Submitted by Steve on 12:41, 18th Sep, 2021 | 0

The GSPCA are never off duty and yester while out on his bike GSPCA Manager Steve Byrne rescued a young hoglet covered in flystrike with was also very thin and dehydrated.

The poorly baby hedgehog was in the middle of a lane struggling to climb the banks one Rue des Vallees in St Andrews.

Steve Byrne GSPCA Manager said “It was a busy day yesterday but at lunch I decided to go for a quick bike ride and when in the lanes in St Andrews I spotted the little hoglet struggling.”

“He wasn’t hard to catch and thankfully I always carry a few things in case of finding animals when out and about.”

“In fact last week when out on the bike I ended up a stray dog that was running in the road in Torteval.”

“The young hedgehog is likely to be under 8 weeks of age and was covered in fly eggs.”

“I called him ‘Rider’ and he’s in one of our Intensive Care Units at the GSPCA being looked after by the team.”

“Working for the GSPCA certainly is  a 24/7 vocation and we work around the clock to help the animals in Guernsey and as with Rider even during our lunch.”

"Last night we had another little poorly hoglet the finder called Gerald and it is rare for a day to pass that we don't help multiple hedgehogs."

There are many things you can do in your garden to help hedgehogs and to donate to our work helping 1000’s of wild animals a year and record numbers of hedgehogs please go to

There are many things we can all do to help hedgehogs; here are just a few:

  • Make sure hedgehogs can access your garden with a ‘Hedgehog Highway’ a 5” x 5” (13 x 13cm) square gap in the bottom of fences or walls should do it! Once created you can log these on the British Hedgehog Preservation Society BIG Hedgehog Map at
  • Create a log pile that will offer shelter and natural food.
  • Build a Hedgehog Home (see the British Hedgehog Preservation Society plans at
  • Move piles of rubbish to a new site on the day you are burning it and check it carefully before setting light to it, lighting from only one side so that there’s an escape route should you have missed anything.
  • Check areas carefully before mowing or strimming.
  • Ensure netting is kept at a height that allows hedgehogs to pass safely under it.
  • Check compost heaps carefully before digging the fork in.
  • Stop using pesticides and poisons.
  • Cover drains or deep holes.
  • Ensure there is an easy route out of ponds & pools.

Due to the huge numbers and many extremely sick hedgehogs we are in desperate need of additional Intensive Care Units which cost £600 each, but really help save lives and we also need donations towards their care and every penny really helps make a huge difference.

To support our appeal to help the many hedgehogs and wildlife in our care you can donate by visiting our appeal page by visiting .”

You might want to go one step further and purchase an intensive care unit and we have supplied the details for anyone or business or group wanting to donate something they can see make a real difference.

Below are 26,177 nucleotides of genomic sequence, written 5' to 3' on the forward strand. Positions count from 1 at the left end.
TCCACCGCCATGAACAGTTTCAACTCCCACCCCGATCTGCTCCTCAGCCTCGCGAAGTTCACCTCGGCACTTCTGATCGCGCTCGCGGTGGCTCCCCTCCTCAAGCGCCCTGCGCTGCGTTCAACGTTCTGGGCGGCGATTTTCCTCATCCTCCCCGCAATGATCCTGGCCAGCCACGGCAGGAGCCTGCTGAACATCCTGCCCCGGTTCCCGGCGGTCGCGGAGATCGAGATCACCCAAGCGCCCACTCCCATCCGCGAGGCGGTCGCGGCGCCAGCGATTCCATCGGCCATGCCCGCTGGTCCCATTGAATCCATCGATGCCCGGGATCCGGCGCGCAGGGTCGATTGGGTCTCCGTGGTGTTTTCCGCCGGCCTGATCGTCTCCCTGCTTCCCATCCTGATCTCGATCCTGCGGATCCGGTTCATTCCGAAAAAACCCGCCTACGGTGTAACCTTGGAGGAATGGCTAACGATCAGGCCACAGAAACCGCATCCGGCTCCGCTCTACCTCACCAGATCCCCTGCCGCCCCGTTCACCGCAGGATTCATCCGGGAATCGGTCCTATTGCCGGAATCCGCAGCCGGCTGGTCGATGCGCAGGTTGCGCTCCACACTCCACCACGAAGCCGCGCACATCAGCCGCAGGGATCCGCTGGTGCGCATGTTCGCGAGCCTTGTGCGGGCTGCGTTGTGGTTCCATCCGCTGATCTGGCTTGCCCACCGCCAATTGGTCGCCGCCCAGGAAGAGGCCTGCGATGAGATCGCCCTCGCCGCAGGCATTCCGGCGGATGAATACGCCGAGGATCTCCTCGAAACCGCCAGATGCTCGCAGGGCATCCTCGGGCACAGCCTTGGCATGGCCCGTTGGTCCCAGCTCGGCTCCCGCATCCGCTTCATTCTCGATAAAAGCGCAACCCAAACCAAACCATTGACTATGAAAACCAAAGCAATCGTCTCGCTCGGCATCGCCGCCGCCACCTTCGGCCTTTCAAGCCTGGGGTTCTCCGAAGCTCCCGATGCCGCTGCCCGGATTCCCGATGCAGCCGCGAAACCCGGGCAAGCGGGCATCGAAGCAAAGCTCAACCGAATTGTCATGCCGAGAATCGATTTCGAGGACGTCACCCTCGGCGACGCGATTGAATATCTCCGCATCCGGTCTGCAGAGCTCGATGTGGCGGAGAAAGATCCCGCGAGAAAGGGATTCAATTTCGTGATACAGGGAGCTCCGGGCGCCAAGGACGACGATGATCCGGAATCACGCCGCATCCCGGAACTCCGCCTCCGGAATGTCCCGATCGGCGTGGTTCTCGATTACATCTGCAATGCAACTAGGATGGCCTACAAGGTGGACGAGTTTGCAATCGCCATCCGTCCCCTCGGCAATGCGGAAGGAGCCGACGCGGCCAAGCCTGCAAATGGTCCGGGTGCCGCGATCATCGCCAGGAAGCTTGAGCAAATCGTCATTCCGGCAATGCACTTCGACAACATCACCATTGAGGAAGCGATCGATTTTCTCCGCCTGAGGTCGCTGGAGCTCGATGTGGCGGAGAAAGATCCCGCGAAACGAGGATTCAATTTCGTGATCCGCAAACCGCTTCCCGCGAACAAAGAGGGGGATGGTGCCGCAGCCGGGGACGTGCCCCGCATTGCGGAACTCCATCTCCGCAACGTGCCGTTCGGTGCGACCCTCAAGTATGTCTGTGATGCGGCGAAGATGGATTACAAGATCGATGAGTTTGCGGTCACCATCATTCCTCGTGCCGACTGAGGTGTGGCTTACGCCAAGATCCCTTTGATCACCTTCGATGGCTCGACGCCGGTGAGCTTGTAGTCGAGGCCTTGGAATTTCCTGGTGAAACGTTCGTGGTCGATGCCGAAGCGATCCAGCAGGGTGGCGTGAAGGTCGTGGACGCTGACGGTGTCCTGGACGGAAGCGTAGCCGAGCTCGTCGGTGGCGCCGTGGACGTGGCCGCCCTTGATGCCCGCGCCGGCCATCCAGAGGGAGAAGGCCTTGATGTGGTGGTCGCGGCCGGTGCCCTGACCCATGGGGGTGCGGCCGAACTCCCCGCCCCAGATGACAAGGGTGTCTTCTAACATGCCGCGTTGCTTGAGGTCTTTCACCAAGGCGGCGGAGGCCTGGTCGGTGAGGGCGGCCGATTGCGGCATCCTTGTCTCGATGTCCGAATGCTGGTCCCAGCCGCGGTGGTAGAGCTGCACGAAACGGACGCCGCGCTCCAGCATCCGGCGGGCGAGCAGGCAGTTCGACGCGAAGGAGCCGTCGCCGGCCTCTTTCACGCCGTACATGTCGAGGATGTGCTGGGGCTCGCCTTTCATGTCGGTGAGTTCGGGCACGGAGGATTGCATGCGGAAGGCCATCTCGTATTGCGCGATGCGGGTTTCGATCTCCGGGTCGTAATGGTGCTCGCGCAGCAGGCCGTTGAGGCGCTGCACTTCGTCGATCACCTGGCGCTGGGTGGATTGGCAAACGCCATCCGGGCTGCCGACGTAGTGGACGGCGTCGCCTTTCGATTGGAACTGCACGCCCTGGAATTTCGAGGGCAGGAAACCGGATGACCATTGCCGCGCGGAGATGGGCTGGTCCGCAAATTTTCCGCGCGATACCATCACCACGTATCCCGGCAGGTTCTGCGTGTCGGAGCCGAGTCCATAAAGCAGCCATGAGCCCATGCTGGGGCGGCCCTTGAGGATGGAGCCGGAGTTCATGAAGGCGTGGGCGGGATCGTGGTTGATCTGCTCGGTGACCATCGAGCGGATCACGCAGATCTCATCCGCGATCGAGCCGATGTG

Large ICU’s -

Medium ICU’s -

Small ICU’s -

Steve continued “Last year we helped a record breaking number of hedgehogs and this year we have already had 448 through the doors.”

“With Winter fast approaching we will see increasing numbers as they struggle with decreasing resources and inclement weather.”

“There are many ways you can help hedgehogs both in your garden and  by supporting our work.”

“Hedgehogs are great in so many ways from helping eat the pesky slugs and snails in your garden to the smiles they bring to those that like to watch them and we hope that the Bailiwick of Guernsey will come together to support hedgehogs especially for this coming week and carry on into the future.”

“Maybe you want to support the hedgehogs every month, if so why not become a sponsor and Angel Pen Pal supporter and to find out more you can pop in or call us on 257261 for a leaflet or download a leaflet with all the details by going to .”

“If you find a sick or injured hedgehog we are here 24/7 on site and have a manned ambulance and if you need to know what to do please call us on 01481 257261 or check out the advice page .”

Over the last 10 years we have seen a steady increase in hedgehog numbers and here they are -

2020 - 729 hedgehogs

2019 - 618 hedgehogs

2018 – 472 hedgehogs

2017 – 562 hedgehogs

2016 – 491 hedgehogs

2015 – 374 hedgehogs

2014 – 394 hedgehogs

2013 – 315 hedgehogs

2012 – 496 hedgehogs

2011 – 137 hedgehogs

Total over the last 10 years = 4588 hedgehogs plus 448 hedgehogs from the 1st January 2021 to 17th September brings the number to 5036

Here are some hedgehog facts and tips to help them –

  • Any Hedgehogs seen out in daylight will likely need URGENT help, please call us for advice
  • Hedgehogs do NOT lie out sunbathing
  • Any cut hedgehog needs urgent help
  • Any Hedgehog with flies on it or maggots crawling on it needs VERY Urgent help
  • Any Hedgehog limping or walking strangely needs help
  • Anything hedgehog that looks very thin or wobbly or has bald patches or missing spines
  • Garden ponds and swimming pools - Make sure there is always an easy route for Hedgehogs to climb out of the water. Steps built out of house bricks are often used. Ideally, swimming pools should have shallow steps and a tight-fitting insulating cover should be used overnight.
  • Strimmers and hedge trimmers - These should be used sparingly under hedges and other areas of undergrowth.  Hedgehogs and other animals are likely to be resting there during the day.  The GSPCA see animals injured by these every month and if this does happen please contact us immediately or pop them to the Shelter as quickly as possible.